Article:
As a result, peptide chains can interact with one another and you can get multiple individual chains or subunits (monomers) grouping together to form “oligomers” – oligomers can be multiple copies of the same chain (in which case we call them homooligomers) or different chains (heterooligomers).
Sometimes oligomers are the functional “active” form of a protein, but other times, oligomers are inactive forms. It all depends on the protein.
This latter situation is the case with insulin – it can form dimers that can form hexamers, but those hexamers are *Not* the active form. Instead the active form is the monomer. The reason the hexamers form starts with the reason dimers form, which involves H-bonding between the B chains. And here’s where the nomenclature starts to get a bit tricky. I’ve been using the term “chain” to refer to the polypeptide chains encoded for in a protein’s genetic instructors, which the ribosome faithfully links together. Each protein is synthesized as a chain like this. And usually this chain just folds up into a functional protein. Sometimes grouping up with other chains, but that chain stays that chain.
However, in the case of insulin, it gets made as a longer chain called preproinsulin that gets cleaved in 2 places to give you mature insulin which is made up of 2 stuck together smaller chains in each “monomer” of insulin. The first 24 amino acids form a “signal peptide” – As the protein gets made, these come out of the ribosomal tunnel first and signal to the cell that this protein is destined for secretion (getting shipped out). For such secreted proteins, processing usually takes place in a special compartment in the cell called the endoplasmic reticulum (ER). So the ribosome sends the finished chain in there. And then, since it’s no longer needed, the signaling peptide gets cleaved off, leaving you with proinsulin. This pro-insulin then folds up, and gets cleaved again to give you 2 chains, alpha (21 amino acids) & beta (30 amino acids) (both from that original chain).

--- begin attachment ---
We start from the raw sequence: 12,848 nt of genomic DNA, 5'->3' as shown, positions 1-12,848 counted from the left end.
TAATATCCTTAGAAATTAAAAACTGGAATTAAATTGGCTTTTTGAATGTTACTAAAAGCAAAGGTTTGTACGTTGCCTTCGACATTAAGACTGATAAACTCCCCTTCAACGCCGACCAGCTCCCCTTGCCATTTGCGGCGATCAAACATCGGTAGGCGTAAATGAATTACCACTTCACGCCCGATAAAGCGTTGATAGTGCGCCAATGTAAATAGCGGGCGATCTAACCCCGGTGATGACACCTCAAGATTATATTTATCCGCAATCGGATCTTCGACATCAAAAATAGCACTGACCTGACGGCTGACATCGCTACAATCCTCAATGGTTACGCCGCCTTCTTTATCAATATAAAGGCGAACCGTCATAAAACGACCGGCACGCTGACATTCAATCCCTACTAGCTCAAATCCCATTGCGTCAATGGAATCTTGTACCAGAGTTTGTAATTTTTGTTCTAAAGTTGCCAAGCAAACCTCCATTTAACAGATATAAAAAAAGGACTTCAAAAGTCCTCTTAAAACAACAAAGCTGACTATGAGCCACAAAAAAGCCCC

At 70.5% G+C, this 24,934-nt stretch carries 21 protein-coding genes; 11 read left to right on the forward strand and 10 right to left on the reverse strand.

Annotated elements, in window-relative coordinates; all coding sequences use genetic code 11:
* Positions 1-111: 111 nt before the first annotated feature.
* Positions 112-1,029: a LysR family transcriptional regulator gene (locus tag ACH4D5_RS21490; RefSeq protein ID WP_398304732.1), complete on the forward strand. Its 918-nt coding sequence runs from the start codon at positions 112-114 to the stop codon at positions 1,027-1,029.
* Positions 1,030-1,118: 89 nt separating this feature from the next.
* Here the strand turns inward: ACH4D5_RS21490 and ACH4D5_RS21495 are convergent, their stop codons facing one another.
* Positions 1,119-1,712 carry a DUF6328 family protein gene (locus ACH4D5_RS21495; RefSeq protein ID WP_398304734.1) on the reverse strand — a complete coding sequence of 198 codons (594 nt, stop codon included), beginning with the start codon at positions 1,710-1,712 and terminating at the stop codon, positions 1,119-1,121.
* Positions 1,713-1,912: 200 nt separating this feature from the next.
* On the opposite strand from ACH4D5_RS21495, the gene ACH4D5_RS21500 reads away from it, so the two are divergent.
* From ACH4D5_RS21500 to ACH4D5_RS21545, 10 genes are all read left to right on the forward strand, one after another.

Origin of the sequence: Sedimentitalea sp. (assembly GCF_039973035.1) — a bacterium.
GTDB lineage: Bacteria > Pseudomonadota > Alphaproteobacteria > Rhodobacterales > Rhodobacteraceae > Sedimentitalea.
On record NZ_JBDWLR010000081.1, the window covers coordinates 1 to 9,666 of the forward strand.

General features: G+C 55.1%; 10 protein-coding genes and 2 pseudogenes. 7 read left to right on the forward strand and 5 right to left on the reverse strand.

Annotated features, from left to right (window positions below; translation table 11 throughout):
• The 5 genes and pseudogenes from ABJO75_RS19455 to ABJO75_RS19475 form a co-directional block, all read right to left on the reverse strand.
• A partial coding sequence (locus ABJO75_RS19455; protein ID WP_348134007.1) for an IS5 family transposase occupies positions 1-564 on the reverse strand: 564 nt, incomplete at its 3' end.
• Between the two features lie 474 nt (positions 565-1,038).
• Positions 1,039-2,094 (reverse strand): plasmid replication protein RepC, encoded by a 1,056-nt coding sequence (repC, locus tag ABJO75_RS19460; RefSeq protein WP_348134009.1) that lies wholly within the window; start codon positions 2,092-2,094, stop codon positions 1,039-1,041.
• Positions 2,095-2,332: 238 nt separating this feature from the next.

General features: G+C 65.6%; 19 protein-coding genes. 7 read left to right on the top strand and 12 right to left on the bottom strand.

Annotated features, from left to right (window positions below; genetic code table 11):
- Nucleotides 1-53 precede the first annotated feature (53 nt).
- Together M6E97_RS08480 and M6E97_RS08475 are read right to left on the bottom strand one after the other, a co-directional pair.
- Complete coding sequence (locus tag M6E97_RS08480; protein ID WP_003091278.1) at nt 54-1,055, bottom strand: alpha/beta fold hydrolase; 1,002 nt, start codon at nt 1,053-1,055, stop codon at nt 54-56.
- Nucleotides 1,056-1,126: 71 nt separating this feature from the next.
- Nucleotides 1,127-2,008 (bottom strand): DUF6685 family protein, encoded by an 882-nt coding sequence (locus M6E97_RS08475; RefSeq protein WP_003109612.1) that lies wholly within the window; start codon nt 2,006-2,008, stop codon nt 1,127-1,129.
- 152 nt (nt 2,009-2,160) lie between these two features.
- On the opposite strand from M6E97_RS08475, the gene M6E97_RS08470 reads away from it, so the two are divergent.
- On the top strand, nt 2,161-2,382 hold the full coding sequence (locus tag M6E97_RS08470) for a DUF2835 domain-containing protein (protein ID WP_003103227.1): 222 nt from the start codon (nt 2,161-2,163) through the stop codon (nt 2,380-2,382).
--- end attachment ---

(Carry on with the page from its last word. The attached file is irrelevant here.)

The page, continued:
These chains stay stuck to one another because they have 2 key disulfide crosslinks. Unlike most side chain interactions, disulfide bonds, which can form between cysteine residues (eg. protein-SH + HS-protein -> protein-S-S-protein) are covalent bonds. So they’re strong. And keep the strands stuck together even though their backbone’s broken. So each mature insulin “monomer” is 51 amino acids in 2 chains from 1 original chain. This is *not* the dimer.
Your pancreas has to stock up on a lot of insulin so it has it ready to ship out when needed. But you don’t want it taking up a bunch of space and you don’t want it “breaking loose” so it makes biological sense to store it in a compact, inactive form. The hexametric form is great for this purpose. When insulin gets secreted from the pancreas into the bloodstream, the hexamers fall apart into the active monomers because the zinc concentration is way lower in the blood.